Album Review: Groundislava / ‘Feel Me’ (Friends of Friends)


Say Doug Quaid had a change of heart about wanting to see the Red Planet, and instead fancied a trip to the sandy beaches on say, the rings of Saturn. The in-flight entertainment and music welcoming him to the hotel lobby would’ve been down to Groundislava. Like he’s working a sonic etch-a-sketch where there are absolutely no curves to be found, Jasper Patterson measures the finest of margins that separates the beats scene from chillwave and Feel Me from fantasy doodle to emotional entrenchment.

On the one hand this is of a cheesily incidental tingle exhaling sweet nothings under the stars and through the 80s (an era that Patterson’s family tree knows only too well). On the other its powerful electro plateaux are scarily addictive, keyboards undercut with bass to blow the ambience wide open such as on “Cool Party” or the unexpected thrills of “Living Under a Rock”, likened to Groundislava remixing that Colbys finale where Fallon gets abducted by aliens. Or, option #3, it’s the most restful space-age resort of the mind imaginable (“Jasper’s Song II”), kind of dilapidated in dry ice but with a charming fire in its eyes like a cabaret music box still making it through revolutions. Whereas most in the field lower the temperature until icicles start forming around ears, GiL is forever warm, a bit sulky in places but always aglow, whether human or supernatural.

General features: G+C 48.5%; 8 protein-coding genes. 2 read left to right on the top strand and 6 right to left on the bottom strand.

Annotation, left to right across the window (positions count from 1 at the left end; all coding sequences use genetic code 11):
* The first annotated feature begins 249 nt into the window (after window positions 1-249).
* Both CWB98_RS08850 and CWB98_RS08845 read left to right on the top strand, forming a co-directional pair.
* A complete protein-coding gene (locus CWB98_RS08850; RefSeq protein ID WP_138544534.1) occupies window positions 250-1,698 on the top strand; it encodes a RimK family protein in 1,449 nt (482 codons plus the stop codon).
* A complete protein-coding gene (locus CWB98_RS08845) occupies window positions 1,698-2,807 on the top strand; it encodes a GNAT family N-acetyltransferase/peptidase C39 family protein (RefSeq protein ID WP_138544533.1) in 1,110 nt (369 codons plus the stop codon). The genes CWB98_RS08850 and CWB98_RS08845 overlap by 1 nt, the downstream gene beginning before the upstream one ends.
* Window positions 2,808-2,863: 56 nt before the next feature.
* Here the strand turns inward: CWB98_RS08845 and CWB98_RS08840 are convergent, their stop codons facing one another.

File under: Com Truise, M Fusion, Shlohmo

Album Review: Tomas Barfod / ‘Salton Sea’ (Friends of Friends)


The Danish producer with credits for Get Physical and Kompakt builds deep electro house that always has something to offer and will surprise you as it goes. In nautical terms, Barfod catches an unexpected wave after a period of lapping at your feet, but is just as likely to subside back to calm in the twinkle of an eye and still keep the album’s thread going. There’s no musical journey maxim being cornered either, it’s the in and out of the tide that makes progress and with much in common.

Languid elfin pop “Broken Glass” finds solace far away from the dance floor with its kooky chord arrangements and differing made-to-fit sections, backed by “Till We Die” playing clam-shell percussion. Cosmic discoers “Came to Party” and “Python” reroute again, one airy and embracing, the other stern and guarded, both still keeping a solid fit. Then the mixture of pop leaning towards the left and direct to the dance floor comes with an intersection: both “Don’t Understand” and “November Skies” have a cunningly grand scheme about them from modest openings.

Sometimes it’s not the change in style, just a technique or effect that catches your ear, so for example, with “Aether,” it’s like lobbing a stone into still waters and seeing how the ripples pattern out. A fine sea shanty.
File under: Tahloula, WhoMadeWho, Filur